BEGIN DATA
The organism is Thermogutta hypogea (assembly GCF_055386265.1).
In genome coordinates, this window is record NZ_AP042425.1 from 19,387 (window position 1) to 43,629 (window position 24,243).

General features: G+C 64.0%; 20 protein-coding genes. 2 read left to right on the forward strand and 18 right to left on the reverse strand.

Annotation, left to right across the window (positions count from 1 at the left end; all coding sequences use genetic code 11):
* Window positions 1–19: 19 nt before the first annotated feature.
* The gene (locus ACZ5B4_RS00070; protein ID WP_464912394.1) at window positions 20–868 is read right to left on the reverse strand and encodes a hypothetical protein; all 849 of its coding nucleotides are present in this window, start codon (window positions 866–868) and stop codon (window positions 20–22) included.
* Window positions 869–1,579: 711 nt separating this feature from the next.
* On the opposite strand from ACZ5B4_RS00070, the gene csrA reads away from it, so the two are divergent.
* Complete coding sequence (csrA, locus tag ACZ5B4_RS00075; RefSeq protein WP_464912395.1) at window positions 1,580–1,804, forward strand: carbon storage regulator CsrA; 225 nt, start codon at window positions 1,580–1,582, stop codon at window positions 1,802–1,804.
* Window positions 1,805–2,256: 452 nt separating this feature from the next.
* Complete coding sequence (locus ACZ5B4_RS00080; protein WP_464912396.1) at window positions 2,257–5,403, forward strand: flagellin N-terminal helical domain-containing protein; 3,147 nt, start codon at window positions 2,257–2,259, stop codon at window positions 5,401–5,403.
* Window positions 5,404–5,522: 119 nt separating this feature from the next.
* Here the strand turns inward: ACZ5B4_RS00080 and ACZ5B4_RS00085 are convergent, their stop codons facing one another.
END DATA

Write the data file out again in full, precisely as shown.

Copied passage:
The organism is Thermogutta hypogea (assembly GCF_055386265.1).
In genome coordinates, this window is record NZ_AP042425.1 from 19,387 (window position 1) to 43,629 (window position 24,243).

General features: G+C 64.0%; 20 protein-coding genes. 2 read left to right on the forward strand and 18 right to left on the reverse strand.

Annotation, left to right across the window (positions count from 1 at the left end; all coding sequences use genetic code 11):
* Window positions 1–19: 19 nt before the first annotated feature.
* The gene (locus ACZ5B4_RS00070; protein ID WP_464912394.1) at window positions 20–868 is read right to left on the reverse strand and encodes a hypothetical protein; all 849 of its coding nucleotides are present in this window, start codon (window positions 866–868) and stop codon (window positions 20–22) included.
* Window positions 869–1,579: 711 nt separating this feature from the next.
* On the opposite strand from ACZ5B4_RS00070, the gene csrA reads away from it, so the two are divergent.
* Complete coding sequence (csrA, locus tag ACZ5B4_RS00075; RefSeq protein WP_464912395.1) at window positions 1,580–1,804, forward strand: carbon storage regulator CsrA; 225 nt, start codon at window positions 1,580–1,582, stop codon at window positions 1,802–1,804.
* Window positions 1,805–2,256: 452 nt separating this feature from the next.
* Complete coding sequence (locus ACZ5B4_RS00080; protein WP_464912396.1) at window positions 2,257–5,403, forward strand: flagellin N-terminal helical domain-containing protein; 3,147 nt, start codon at window positions 2,257–2,259, stop codon at window positions 5,401–5,403.
* Window positions 5,404–5,522: 119 nt separating this feature from the next.
* Here the strand turns inward: ACZ5B4_RS00080 and ACZ5B4_RS00085 are convergent, their stop codons facing one another.